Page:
Even though modern cars, trucks and SUVs have hundreds of safety features, car accidents continue to be a primary cause of death for those under the age of 18. In fact, according to America’s Health Rankings, motor vehicle accidents are responsible for roughly 20% of all child fatalities in the U.S.
Securing your child in a size-appropriate car seat before backing out of your driveway is something you always do. Still, if your child’s car seat sustains damage in a car accident, it simply may not have what it takes to protect your most valuable cargo.
When to replace your child’s car seat
The National Highway Traffic Safety Administration recognizes the stress car accidents can cause parents. To help you know when to replace your child’s car seat after a wreck, the NHTSA asks you to consider whether your accident was a minor one.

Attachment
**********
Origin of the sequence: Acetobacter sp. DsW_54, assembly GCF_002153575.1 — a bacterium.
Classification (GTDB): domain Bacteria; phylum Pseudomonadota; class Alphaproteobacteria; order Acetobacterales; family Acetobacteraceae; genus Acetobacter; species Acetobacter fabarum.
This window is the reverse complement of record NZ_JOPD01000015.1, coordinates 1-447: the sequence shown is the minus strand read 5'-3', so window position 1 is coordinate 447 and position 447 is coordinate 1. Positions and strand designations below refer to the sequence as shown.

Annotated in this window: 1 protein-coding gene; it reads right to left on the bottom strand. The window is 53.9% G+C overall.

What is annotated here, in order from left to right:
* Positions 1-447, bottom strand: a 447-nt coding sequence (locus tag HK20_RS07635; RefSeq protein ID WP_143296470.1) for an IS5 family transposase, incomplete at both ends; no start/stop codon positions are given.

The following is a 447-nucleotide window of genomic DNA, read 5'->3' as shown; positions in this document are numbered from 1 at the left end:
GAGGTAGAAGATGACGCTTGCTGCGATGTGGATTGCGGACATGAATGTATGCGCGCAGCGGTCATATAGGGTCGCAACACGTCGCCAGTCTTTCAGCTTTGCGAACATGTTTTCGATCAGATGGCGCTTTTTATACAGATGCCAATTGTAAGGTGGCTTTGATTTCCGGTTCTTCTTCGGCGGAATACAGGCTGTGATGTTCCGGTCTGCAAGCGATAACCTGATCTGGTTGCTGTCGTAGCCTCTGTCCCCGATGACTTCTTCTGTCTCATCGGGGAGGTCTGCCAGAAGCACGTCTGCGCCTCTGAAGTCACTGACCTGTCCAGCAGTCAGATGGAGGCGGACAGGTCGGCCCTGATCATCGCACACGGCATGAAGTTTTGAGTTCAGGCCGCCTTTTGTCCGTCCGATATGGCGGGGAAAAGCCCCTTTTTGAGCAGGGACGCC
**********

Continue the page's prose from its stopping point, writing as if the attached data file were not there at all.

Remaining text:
Indeed, it is probably perfectly safe to continue to use your child’s car seat after a minor accident. For your accident to be minor, though, each of the following must be true:
- Your car is driveable after the wreck
- Your car has no damage to the side closest to your child’s car seat
- Your car’s airbags do not deploy
- You and your passengers escape from the accident with no injuries
How to look for damage
Even if your car accident meets the NHTSA’s definition of “minor,” you must take a close look at the car seat to see if it has any visible evidence of damage. If you notice cracks, tears or stress fractures during your inspection, you should replace your child’s car seat immediately.
Ultimately, while replacing a damaged car seat can be expensive, it is impossible to put a price tag on your child’s safety.